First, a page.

The graphic shows there are $200 billion in tariffs at between a 10% and 25% rate and there could be another round between $20 billion to $50 billion.
This ignores the potential for President Trump to tax all the goods coming from China. While some think there’s a multiplier effect from tax cuts, I think there’s a multiplier effect from tariffs. Increased prices can encourage fear and uncertainty which might make consumers save more than the increase in prices.
An example of this is how gas prices make consumers spend less money than the increased cost to fuel their cars. Gas is a relatively small part of the consumer’s budget, but it’s psychologically important partially because consumers need to drive to make most purchases and because the price is in a big font at gas stations.
The tariffs won’t be blasted in a big headline font, but they do create uncertainty. There was a spurt of purchases to get out ahead of the metals tariffs.
Consumers and businesses might hold back on purchases because they think the tariffs will soon be reversed. If there’s a sharp decline in spending, it could encourage a new trade deal.
The mid-term elections are in less than two months. The market is ignoring this potential risk which I think is correct because it won’t cause a massive near-term change in legislation. According to RealClearPolitics, there will be no change in the Senate which means the GOP will still control 51 seats. The House has 206 likely Democrat seats, 189 likely GOP seats, and 40 toss-ups.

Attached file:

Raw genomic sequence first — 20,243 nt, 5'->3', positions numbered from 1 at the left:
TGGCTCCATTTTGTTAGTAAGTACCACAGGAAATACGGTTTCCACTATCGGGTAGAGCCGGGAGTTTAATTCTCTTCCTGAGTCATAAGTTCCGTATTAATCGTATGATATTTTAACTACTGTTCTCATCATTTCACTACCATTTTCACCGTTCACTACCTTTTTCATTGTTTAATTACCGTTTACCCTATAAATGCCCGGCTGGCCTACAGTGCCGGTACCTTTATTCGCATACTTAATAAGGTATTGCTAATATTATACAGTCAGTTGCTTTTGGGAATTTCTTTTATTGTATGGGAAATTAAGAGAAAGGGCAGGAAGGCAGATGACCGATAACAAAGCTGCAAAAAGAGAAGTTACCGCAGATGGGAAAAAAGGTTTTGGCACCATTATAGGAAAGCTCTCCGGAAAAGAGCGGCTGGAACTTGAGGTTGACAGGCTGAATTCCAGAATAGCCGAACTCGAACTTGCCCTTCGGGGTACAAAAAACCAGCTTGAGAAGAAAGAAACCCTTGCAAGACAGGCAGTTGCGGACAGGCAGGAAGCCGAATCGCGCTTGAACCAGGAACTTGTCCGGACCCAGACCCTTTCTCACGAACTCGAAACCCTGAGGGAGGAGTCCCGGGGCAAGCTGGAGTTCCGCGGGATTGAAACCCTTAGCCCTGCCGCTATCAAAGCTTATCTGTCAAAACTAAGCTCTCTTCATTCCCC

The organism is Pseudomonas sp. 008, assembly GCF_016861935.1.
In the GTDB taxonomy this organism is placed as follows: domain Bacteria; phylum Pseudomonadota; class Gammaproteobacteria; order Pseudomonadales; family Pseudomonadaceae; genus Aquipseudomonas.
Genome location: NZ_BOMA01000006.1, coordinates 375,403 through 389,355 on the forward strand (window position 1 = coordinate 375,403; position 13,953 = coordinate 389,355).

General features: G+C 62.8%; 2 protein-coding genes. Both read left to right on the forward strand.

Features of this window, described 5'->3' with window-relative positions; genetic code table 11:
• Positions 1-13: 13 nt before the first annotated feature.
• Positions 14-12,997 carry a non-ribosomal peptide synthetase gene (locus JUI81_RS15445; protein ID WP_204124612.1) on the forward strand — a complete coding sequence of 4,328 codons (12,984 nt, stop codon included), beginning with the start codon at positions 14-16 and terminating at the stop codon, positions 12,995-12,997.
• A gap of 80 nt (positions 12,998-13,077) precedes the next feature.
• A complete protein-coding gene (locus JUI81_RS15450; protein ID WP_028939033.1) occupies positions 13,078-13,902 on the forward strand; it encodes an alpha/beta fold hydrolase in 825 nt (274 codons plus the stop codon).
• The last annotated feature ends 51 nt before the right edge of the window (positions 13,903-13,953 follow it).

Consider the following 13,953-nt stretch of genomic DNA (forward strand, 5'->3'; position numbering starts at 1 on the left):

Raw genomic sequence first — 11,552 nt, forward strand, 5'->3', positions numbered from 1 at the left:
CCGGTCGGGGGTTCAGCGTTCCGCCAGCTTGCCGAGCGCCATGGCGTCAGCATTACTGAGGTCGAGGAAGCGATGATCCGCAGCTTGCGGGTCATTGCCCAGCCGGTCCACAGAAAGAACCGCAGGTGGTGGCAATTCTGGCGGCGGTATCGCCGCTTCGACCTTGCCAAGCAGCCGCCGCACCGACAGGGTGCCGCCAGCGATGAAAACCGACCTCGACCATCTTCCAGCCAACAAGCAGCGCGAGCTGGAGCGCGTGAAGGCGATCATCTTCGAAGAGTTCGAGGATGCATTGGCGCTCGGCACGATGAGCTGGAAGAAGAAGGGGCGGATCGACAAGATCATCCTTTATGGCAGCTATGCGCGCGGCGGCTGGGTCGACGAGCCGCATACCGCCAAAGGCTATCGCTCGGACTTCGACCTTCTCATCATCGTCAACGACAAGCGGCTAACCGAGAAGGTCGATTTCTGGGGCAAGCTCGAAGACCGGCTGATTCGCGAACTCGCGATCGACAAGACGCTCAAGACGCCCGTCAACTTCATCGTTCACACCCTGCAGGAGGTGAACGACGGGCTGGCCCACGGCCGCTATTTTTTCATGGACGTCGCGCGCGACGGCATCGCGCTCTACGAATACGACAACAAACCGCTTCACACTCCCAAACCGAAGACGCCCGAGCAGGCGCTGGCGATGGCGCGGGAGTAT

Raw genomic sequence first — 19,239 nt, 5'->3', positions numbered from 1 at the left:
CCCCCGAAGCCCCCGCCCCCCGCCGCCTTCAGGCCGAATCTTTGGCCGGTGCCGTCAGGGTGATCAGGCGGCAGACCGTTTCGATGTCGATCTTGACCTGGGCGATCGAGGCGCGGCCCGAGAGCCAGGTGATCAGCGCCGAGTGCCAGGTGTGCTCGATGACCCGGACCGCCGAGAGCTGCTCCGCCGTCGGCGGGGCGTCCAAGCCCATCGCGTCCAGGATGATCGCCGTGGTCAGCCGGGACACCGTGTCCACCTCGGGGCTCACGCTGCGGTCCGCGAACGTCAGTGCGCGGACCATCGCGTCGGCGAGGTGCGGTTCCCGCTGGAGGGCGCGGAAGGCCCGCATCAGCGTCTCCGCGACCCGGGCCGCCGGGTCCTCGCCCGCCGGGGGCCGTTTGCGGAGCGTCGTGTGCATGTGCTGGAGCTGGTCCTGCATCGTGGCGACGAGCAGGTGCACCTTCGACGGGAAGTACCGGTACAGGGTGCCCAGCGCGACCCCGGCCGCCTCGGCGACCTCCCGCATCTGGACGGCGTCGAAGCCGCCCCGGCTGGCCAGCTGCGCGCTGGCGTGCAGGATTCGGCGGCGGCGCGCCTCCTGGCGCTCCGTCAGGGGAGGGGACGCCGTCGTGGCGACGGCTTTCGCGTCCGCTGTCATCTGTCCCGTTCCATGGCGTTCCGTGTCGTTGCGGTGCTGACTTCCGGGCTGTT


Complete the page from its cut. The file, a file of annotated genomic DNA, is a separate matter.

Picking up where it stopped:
The chart below shows the returns under various political set ups. Unsurprisingly, the market is positive in every scenario. No matter what your political preference is, you shouldn’t sell long-term investments because someone you disagree with is in charge. Currently, we are in the first yellow bar which is the second to worst scenario, yet stocks have done well.
If the Democratic party wins the House and the GOP maintains control of the Senate, the average returns will go from 11% per year to 15.7%. A split Congress under a GOP president is the third best scenario.
The table below shows Q3 earnings with 8 firms reporting so far. As you can see, the average EPS growth rate is 25.9% and the average EPS surprise is 3.03%. 4 firms have beaten EPS estimates.
Sales growth is 12.27% with the average surprise being 0.55%; half of the firms beat estimates. The average tax rate is 8.98% which is way below the corporate tax rate which is 21%.
The bottom table is the most interesting because it shows the previous results after 8 firms reported. As you can see, the sales growth is higher than Q2 which had 11.77% growth.
However, Q2 had a 3.57% higher average EPS growth rate and a 0.59% EPS higher surprise rate. The current EPS growth and sales growth rates are much higher than the three-year average which was the case for the prior 3 quarters.
View a brief video interview with Don Kaufman on volatility for traders and investors here
Recorded at TradersExpo New York Feb. 25, 2018